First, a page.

Oklahoma Medical Marijuana Patients to March on State Capitol
Oklahoma has one of the most permissive medical marijuana industries in the nation, but advocates warn proposed restrictions on dispensary locations and advertising could stifle it.
Fearing the state’s medical marijuana program is under threat from a spread of new bills, Oklahoma medical marijuana advocates plan to march on the state’s Capitol on Thursday, Feb. 6 to urge lawmakers to stand down.
Right now, Oklahoma medical marijuana patients are living the good life compared to most. Nationally, there are basically three systems states use to distribute licenses for dispensaries: blind lotteries, merit-based scored applications that often include court fights over alleged corruption, and then Oklahoma, where there’s an unlimited amount of licenses and applicants just have to check a box.
That has led to quite the booming medical marijuana economy. In October, officials announced 5% of the state population, 200,000 people, has a medical marijuana card. They also said they’ve added roughly 3,500 patients a week since the program kicked off. This past week, while naming Travis Kirkpatrick as its new director, the Oklahoma Medical Marijuana Authority announced that number of patients had jumped up to 246,000. And Oklahoma has the most dispensaries per-capita in the nation, according to Cherokee Phoenix, with 56 per 100,000 residents.
But now, with a ton of bills lined up that will heavily regulate the industry compared to the current status quo, Oklahoma patients plan on taking their concerns directly to lawmakers in Oklahoma City. In addition to the march, those participating are encouraged to try and schedule an afternoon meeting with their lawmakers to press them on issues like advertising and a proposed 1,000-foot buffer zone around churches (though existing dispensaries would be grandfathered in).
Currently, there are 621 dispensaries in Oklahoma, according to new numbers from the Oklahoma Medical Marijuana Authority, and 79% of Oklahomans identify as Christian. With plenty of churches throughout Oklahoma, that means there could be giant spaces that may become off limits to cannabis providers. What if there are a couple of churches downtown in some rural parts of the state and their buffer zones overlap? Advocates are worried that providers would essentially be forced to the least desirable parts of town.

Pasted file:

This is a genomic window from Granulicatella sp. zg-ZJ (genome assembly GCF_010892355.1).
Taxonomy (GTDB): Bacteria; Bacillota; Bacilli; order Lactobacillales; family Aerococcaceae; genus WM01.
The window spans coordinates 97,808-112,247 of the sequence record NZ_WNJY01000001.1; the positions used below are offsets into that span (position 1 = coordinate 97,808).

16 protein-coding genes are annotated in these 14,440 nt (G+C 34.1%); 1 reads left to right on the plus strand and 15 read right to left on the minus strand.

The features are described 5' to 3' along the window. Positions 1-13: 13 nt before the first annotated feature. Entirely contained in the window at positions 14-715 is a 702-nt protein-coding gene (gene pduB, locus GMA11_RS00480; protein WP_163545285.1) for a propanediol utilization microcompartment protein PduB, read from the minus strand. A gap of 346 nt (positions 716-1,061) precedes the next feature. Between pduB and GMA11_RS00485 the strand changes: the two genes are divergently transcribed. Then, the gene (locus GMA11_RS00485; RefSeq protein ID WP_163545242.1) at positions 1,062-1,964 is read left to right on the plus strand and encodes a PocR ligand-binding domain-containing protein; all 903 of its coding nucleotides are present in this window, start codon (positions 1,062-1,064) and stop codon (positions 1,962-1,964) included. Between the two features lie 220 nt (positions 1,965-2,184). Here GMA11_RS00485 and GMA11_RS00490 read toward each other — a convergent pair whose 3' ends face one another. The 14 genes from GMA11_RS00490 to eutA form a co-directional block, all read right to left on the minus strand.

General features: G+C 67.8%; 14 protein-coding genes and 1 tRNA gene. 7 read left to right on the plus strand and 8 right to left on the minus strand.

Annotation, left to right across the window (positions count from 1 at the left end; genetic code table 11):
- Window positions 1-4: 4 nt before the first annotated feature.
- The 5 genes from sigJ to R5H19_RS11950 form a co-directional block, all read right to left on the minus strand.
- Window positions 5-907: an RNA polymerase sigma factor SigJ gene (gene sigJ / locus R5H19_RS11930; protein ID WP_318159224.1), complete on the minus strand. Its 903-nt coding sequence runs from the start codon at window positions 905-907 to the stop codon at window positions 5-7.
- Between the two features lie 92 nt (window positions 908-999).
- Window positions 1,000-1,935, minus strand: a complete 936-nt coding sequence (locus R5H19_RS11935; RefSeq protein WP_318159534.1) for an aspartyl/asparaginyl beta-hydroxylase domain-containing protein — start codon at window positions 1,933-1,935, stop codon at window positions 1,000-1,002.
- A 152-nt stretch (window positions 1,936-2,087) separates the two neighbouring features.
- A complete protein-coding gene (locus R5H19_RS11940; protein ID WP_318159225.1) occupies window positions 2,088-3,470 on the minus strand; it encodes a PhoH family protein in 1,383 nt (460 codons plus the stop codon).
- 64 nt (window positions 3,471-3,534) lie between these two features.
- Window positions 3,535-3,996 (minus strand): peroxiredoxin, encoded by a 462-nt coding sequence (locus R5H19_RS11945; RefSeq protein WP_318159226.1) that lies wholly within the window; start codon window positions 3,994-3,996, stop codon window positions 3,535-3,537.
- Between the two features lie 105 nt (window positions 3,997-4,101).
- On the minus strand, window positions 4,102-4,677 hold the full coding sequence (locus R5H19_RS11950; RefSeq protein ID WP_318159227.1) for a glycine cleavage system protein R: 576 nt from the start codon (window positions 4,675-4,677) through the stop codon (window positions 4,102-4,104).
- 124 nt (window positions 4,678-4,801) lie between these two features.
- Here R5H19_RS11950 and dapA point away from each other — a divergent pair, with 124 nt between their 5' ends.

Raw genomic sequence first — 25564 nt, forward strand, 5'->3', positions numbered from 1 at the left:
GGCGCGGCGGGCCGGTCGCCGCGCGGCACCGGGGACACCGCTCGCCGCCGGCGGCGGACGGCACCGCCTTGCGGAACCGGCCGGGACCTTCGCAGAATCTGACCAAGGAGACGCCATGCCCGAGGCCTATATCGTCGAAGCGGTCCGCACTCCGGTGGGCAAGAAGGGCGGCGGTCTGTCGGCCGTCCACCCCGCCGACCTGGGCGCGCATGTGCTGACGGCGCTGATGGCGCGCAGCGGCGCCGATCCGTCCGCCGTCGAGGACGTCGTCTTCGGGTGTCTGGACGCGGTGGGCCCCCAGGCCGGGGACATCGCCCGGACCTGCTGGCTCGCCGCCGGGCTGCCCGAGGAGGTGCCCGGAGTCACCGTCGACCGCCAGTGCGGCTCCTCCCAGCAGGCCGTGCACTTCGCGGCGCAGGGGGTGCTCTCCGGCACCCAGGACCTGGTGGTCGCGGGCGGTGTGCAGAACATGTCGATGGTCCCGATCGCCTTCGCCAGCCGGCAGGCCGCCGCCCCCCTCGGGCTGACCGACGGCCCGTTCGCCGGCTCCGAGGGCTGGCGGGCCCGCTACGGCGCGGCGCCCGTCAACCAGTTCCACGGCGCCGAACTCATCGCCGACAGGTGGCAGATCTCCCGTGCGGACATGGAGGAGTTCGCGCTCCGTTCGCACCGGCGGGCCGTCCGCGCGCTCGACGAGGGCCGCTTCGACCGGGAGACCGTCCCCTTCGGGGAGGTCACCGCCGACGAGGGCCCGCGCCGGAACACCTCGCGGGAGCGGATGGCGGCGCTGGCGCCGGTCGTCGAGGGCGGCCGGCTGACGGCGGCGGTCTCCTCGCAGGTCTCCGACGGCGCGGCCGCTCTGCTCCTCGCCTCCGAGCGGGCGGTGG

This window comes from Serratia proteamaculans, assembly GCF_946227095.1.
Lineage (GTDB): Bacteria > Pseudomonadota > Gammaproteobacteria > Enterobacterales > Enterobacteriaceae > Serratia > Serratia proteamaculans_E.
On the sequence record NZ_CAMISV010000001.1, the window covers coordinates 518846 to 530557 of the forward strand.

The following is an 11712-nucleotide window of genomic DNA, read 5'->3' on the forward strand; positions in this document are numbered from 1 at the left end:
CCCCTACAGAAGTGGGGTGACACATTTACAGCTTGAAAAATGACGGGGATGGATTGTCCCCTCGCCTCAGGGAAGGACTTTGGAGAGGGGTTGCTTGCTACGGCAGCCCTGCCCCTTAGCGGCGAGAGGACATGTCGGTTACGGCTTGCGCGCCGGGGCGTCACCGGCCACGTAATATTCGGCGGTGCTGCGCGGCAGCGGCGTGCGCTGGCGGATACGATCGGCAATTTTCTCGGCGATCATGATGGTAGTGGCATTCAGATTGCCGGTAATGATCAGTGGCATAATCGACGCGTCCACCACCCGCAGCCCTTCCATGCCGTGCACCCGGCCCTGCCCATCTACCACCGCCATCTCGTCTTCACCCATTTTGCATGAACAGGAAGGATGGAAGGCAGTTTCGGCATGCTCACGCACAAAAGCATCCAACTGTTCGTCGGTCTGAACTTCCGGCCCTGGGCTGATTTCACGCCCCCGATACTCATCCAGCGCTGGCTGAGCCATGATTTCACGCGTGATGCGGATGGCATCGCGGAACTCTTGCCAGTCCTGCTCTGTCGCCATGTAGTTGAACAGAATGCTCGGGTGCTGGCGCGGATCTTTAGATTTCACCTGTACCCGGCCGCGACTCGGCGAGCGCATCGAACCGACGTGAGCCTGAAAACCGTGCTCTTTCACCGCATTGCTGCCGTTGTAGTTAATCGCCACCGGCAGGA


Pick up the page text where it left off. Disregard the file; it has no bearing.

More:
“There is nothing immoral about medicine or responsible adult cannabis consumption, so church buffers don’t really make much sense, but any onerous zoning restrictions that single out cannabis businesses are unfair, have a disproportionate impact on small businesses, and could make it impossible for some communities to safely access regulated cannabis,” Morgan Fox, the National Cannabis Industry Association’s media relations director, told Cannabis Now.
When it comes to advertising, Fox noted NCIA is against any restrictions that go above and beyond those placed on alcohol, “though we do generally support measures to limit exposure to minors.”
LeafLink, who tracks 19,000 products across dispensaries in 10 states, has a new pricing report showing Oklahoma providers have it pretty rough on margins despite the boom in patients as the market is still maturing. The most competitive categories of the market currently are edibles and ingestibles. If you’re making prerolls, you’re in good shape since it’s the least competitive sector of the market. Flowers and concentrates are the fourth most expensive of all the markets LeakLink tracks. Flowers have the lowest profit margin of any product in the market. Currently, a pound of marijuana in Oklahoma wholesales for an average of $2,786.
In their letter to lawmakers in preparation for the lobby day element of the march, advocates say the passage of the state’s medical marijuana law, State Question 788, has allowed hundreds of thousands of Sooners to have a choice in how they treat their illnesses.
“This choice has been especially remarkable for patients who were previously stuck in a cycle of using prescription medication and opiates to treat chronic pain,” the letter read. It also pointed to the sheer volume of Oklahomans taking part in the program as evidence of its need.
“Despite the push back, Oklahoma’s medical marijuana program is the shining example upon the hill compared to many states, and it is imperative that it be protected and allowed to grow. Oklahoma’s unique opportunity to create and harvest green gold should be protected and encouraged just as we do our oil and natural gas markets,” the letter read. “This kind of economic windfall for the people of this state should be supported not oppressed.”
The march will commence at 10 a.m. on Thursday, Feb. 6 at the Oklahoma State Capitol, 2300 North Lincoln Boulevard in Oklahoma City.
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